Canadian Watchdog Mulls Changes to Its Competition Laws

A small mention in the federal budget has Canada’s competition lawyers all abuzz about what changes the government will actually make to the Competition Act—and if changes are even necessary.

In the recently delivered budget, Canada’s Minister of Finance, Chrystia Freeland, announced there would be legislative amendments to the Competition Act as “a preliminary step” in the planned modernization of the competition regime.

Last fall, a senator kicked off serious discussions about the future of the act when he released a consultation paper examining the Competition Act in the digital age. In response, the minister who oversees competition law in Canada announced a review of the act was under way.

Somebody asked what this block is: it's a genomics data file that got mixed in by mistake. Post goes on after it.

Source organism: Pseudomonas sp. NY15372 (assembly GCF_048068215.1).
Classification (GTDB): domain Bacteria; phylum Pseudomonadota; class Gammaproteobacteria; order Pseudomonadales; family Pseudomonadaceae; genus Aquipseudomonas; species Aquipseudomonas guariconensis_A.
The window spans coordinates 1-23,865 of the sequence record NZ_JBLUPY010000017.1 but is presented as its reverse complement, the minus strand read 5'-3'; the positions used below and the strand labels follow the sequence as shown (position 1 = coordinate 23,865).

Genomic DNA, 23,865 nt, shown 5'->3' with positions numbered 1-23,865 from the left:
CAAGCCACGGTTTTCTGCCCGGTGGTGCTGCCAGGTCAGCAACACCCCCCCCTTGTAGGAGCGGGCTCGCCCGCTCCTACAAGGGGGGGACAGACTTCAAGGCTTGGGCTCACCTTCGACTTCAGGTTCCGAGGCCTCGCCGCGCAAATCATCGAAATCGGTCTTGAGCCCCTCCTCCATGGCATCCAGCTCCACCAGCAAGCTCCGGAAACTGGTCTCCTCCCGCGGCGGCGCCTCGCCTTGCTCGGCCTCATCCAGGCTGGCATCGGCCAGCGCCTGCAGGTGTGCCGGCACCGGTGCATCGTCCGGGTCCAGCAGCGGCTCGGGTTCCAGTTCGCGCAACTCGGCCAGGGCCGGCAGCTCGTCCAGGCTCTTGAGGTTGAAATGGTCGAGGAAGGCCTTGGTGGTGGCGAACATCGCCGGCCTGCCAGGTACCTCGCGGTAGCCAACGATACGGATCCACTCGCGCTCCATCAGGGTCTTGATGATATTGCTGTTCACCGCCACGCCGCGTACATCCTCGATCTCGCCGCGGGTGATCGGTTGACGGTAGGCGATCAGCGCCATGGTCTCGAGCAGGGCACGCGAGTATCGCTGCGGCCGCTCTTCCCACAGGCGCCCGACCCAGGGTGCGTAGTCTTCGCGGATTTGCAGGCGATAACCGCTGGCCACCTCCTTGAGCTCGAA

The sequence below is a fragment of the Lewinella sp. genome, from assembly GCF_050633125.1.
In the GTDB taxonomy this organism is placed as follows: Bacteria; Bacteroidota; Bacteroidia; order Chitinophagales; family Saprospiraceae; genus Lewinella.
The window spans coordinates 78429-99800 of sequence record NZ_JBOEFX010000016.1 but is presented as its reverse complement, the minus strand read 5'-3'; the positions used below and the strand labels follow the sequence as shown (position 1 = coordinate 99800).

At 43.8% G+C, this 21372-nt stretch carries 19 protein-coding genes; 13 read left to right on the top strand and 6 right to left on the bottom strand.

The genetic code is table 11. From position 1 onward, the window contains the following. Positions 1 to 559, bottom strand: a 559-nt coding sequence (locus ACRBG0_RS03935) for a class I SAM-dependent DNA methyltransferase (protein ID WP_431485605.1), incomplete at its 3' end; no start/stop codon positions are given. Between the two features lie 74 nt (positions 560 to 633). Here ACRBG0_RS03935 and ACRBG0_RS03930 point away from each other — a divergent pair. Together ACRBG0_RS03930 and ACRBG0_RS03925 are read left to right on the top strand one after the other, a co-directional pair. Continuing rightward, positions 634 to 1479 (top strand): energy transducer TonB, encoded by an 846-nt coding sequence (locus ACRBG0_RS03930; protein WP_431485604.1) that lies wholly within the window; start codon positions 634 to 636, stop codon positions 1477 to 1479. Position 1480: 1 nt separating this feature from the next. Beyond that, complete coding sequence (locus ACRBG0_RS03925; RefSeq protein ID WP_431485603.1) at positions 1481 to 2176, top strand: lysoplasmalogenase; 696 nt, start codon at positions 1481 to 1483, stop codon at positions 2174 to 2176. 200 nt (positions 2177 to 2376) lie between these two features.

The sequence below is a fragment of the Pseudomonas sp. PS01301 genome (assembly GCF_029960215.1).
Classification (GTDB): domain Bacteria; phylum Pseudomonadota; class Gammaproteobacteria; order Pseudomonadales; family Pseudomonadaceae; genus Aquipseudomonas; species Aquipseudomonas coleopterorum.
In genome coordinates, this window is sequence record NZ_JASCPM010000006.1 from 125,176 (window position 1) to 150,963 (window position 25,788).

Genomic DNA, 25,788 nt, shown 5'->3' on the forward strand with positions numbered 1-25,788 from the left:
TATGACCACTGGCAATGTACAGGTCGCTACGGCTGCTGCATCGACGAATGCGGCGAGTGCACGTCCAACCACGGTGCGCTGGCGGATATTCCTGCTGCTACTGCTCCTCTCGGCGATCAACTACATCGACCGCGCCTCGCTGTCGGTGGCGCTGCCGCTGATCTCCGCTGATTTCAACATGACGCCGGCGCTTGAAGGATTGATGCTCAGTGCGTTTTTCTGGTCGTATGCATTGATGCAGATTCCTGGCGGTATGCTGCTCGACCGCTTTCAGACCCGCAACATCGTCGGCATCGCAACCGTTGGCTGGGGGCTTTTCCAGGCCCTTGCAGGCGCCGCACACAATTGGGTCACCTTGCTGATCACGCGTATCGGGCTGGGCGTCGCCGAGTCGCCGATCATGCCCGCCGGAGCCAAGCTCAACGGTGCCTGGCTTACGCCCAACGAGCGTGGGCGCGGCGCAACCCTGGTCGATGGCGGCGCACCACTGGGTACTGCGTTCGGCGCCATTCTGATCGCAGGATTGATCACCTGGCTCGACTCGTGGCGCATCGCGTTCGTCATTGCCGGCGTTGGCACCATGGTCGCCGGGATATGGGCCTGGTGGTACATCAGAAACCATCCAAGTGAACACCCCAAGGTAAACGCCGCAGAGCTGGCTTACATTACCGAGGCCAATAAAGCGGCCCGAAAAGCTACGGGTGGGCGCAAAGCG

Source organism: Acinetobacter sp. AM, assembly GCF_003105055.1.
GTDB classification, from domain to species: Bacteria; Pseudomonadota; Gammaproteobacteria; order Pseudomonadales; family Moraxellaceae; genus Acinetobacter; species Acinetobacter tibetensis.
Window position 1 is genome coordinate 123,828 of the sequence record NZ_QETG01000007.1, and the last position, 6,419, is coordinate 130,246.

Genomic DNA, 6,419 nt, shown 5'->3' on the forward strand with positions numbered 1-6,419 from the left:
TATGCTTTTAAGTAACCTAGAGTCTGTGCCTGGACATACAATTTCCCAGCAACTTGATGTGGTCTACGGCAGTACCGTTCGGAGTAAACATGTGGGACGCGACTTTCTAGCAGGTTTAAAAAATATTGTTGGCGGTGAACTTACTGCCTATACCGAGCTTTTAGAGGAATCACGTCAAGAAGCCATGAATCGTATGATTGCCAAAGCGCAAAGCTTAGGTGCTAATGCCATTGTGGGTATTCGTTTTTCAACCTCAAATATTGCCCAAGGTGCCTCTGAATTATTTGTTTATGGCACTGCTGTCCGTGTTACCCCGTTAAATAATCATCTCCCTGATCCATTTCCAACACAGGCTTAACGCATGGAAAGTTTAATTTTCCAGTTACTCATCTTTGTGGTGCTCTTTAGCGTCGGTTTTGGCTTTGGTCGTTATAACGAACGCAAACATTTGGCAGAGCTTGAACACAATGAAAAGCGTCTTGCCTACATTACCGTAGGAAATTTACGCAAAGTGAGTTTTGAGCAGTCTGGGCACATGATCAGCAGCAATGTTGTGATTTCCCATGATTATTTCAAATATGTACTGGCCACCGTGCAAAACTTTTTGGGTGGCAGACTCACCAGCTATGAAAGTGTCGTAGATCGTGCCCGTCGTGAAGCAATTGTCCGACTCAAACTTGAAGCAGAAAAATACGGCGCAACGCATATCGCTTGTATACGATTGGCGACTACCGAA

Canada does not modify its competition statute frequently. The first competition statute in Canada dates from 1889 and, while the law has been extensively amended a number of times, the current law took shape when the last comprehensive revisions produced the Competition Act in 1986. The most recent significant amendments to this Act came in 2009.

Read More: Canada Looks at Revising Its Competition Act

With no further details in the budget and the full budget legislation still not before Parliament, competition lawyers opine that “low hanging fruit” will be addressed first.

“One of them is amending our price-fixing laws to catch … buyer-side agreements” including no-poach and labor agreements, said Subrata Bhattacharjee, national co-chair of Borden Ladner Gervais’ competition and foreign investment review group.

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